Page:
Class warfare without the FRW

As I was enjoying watching this fellow review Extra Credits Bismark series and hearing him describe how all the monarchs of Europe would go to war against France if they disposed the king in the 1848 revolutions. It suddenly occurred to me that this environment of monarchs banding together to suppress revolutionaries must have been what influenced Karl Marx's teachings. And of course 1848 can trace it's origins back to the original French Revolutionary War.

So how would philosophy, economics, and sociological thinking have developed if let's say, France becomes a constitutional monarchy in 1789 and following wars are seen more of as a continuation of the previous global wars (7 years war and American Revolution)?
I also admit that Thande's Socieitism from LTTW was also on my mind when making this. But its been a while since I read those chapters regarding it's FRW and Societism's development. What were the conditions that led to that?
One of the striking (to modern people) features of class warfare in the middle ages is that, often enough, the monarchy and the commons would join forces to rein in the power of the nobility. The notion that society is divided into an upper class and a lower class, that every rich person is part of the upper class, and that every member of the upper class would naturally join together to oppress the poor, seems to be a 19th-century development, and I wouldn't be surprised if the French Revolution played a major role in this development. Absent a French Revolution, you'd probably see a more fluid situation, wherein society was divided up into multiple different groups (monarchy, commons, aristocracy, possibly with wealthy capitalists/industrialists emerging as a fourth group) which variously co-operated and opposed each other, depending on which parts of society were dominant at the time.
France became a constitutional monarchy in 1791, I don't see how speeding it up to 1789 would change things much.
France staying dominated by the liberal bourgeoisie without interruption is what you have in mind, I guess?
I wonder how you're going to manage that.
France was not just Paris teeming with radical revolutionaries, or rather, there was a reason why Paris teemed with radical revolutionaries. The French state was buried over its head in debt, and its socio-economic structures repeatedly caused widespread famine. The famine wasn't caused by the Louis' eating up all the grain, and the debt is not going to go away by the wave of anyone's hand. (Well, it can, but that is a revolutionary rupture which you're trying to avoid, I understand.) Also, France was not faring well in the imperial competition against Britain, and Europe was covered in a spiderweb of strategic alliances. The former isn't going to change miraculously, either, and the latter makes sure that any major developments in France (or even minor ones) will get lots of other European powers involved.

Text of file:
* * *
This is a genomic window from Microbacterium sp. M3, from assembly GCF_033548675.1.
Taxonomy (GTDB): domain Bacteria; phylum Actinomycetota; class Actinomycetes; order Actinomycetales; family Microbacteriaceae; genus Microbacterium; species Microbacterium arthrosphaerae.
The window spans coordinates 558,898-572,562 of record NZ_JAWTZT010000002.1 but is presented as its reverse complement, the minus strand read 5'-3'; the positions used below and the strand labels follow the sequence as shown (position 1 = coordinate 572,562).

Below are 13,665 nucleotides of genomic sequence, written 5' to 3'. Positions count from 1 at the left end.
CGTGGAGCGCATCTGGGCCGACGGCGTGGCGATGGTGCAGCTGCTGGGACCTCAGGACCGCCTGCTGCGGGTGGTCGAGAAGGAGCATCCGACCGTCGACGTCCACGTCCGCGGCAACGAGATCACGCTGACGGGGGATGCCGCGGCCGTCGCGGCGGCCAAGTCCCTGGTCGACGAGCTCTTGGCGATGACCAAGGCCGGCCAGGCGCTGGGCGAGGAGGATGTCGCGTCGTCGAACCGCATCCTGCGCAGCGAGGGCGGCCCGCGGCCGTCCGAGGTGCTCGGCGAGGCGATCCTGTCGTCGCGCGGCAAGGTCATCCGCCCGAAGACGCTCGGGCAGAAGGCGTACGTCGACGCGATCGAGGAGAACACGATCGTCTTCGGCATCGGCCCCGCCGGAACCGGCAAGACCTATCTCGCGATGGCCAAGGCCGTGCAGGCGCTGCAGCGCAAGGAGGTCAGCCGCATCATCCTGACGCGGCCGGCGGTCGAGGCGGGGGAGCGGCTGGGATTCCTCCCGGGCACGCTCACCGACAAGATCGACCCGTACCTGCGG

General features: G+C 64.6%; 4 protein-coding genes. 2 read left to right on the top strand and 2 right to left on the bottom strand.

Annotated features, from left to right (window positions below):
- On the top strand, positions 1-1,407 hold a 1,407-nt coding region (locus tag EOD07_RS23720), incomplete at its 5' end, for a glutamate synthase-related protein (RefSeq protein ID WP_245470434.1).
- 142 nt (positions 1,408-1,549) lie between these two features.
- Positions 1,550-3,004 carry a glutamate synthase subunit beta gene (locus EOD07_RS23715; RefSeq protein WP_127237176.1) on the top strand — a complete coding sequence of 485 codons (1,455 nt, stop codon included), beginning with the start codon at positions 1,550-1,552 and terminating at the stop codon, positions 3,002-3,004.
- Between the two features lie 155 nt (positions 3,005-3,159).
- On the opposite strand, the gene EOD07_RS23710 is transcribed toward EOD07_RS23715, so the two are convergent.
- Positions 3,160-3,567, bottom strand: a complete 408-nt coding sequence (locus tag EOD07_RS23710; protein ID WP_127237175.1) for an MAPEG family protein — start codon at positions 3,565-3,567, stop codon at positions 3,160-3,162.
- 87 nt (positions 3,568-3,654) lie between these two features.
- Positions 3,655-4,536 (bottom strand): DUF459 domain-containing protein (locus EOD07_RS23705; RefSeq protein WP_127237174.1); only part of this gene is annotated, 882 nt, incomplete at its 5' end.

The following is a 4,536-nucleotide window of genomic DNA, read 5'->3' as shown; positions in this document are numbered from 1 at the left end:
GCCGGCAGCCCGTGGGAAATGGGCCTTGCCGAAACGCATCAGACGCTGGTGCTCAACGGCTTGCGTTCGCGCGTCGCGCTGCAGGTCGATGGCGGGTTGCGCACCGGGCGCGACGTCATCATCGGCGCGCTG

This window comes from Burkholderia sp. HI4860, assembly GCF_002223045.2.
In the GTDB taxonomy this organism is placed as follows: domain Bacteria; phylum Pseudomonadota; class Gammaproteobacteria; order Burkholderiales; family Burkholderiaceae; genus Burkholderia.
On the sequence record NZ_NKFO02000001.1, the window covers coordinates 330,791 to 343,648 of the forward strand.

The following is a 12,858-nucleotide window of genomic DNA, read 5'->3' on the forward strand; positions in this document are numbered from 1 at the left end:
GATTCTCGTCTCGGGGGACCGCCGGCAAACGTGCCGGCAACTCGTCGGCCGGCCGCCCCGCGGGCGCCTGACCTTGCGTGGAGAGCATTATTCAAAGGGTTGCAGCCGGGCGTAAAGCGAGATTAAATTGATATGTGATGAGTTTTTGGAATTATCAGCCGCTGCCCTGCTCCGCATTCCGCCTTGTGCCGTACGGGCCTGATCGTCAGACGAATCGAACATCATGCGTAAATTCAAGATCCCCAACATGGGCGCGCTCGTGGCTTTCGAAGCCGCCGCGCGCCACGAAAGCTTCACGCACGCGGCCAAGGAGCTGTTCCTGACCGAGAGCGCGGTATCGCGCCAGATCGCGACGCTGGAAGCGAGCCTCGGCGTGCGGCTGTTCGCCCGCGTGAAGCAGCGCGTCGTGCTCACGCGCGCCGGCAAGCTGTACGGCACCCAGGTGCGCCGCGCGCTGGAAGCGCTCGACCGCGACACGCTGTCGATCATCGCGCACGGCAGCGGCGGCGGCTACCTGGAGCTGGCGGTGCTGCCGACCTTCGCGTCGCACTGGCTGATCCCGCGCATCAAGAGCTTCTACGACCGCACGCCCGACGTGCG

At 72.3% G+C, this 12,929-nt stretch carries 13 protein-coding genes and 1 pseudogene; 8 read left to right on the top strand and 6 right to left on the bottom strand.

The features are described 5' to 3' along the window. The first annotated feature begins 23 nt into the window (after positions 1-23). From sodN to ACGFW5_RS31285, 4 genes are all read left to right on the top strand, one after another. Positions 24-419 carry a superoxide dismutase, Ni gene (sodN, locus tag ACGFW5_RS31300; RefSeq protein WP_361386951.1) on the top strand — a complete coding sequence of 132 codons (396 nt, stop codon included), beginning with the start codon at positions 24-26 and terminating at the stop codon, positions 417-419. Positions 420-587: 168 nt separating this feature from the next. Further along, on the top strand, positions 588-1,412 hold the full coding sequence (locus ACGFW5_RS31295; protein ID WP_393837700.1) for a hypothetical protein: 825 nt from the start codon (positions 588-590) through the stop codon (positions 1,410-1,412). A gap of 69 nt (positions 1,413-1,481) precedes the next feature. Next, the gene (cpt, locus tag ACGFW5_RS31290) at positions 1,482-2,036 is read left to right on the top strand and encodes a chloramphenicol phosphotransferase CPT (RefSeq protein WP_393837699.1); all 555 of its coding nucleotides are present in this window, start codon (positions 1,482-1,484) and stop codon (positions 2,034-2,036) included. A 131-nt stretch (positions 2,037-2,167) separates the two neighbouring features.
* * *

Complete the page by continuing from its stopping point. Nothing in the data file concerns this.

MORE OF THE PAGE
It would take incredibly foresighted political masterminds cooperating with each other in unprecedented ways to steer the ship of French statecraft into calm waters and keep the country on a course modelled after that of the UK or the US throughout the late 18th and 19th century.

But let's say it is managed somehow (probably with a PoD predating 1789 quite a bit), and France is socio-economically and culturally a copy of the Anglo-Saxon blueprint, only with better wine and cuisine.

If this is the case, you have butterflied away not just the socialist and anarchist philosophies we're acquainted with, but also modern nationalism. The landscape of ideologies is yours to sketch - there is a breathtaking freedom for you. What you haven't changed, though, is the industrial working class growing in size across more and more of Europe, urbanising and demanding better wages and living conditions and political representation, and traditional crafts being squeezed out of the market more and more, and a new social stratum of educated "white collar" workers slowly emerging both with the state administration and with private enterprises throughout the 19th century. How they're aligning is anyone's guess, but I would surmise that most of the time, the power monopoly of the state would be employed to protect the existing order and with it the privileges of those who are, well, privileged, until at some point, somewhere, ruptural change would enter the equation, too.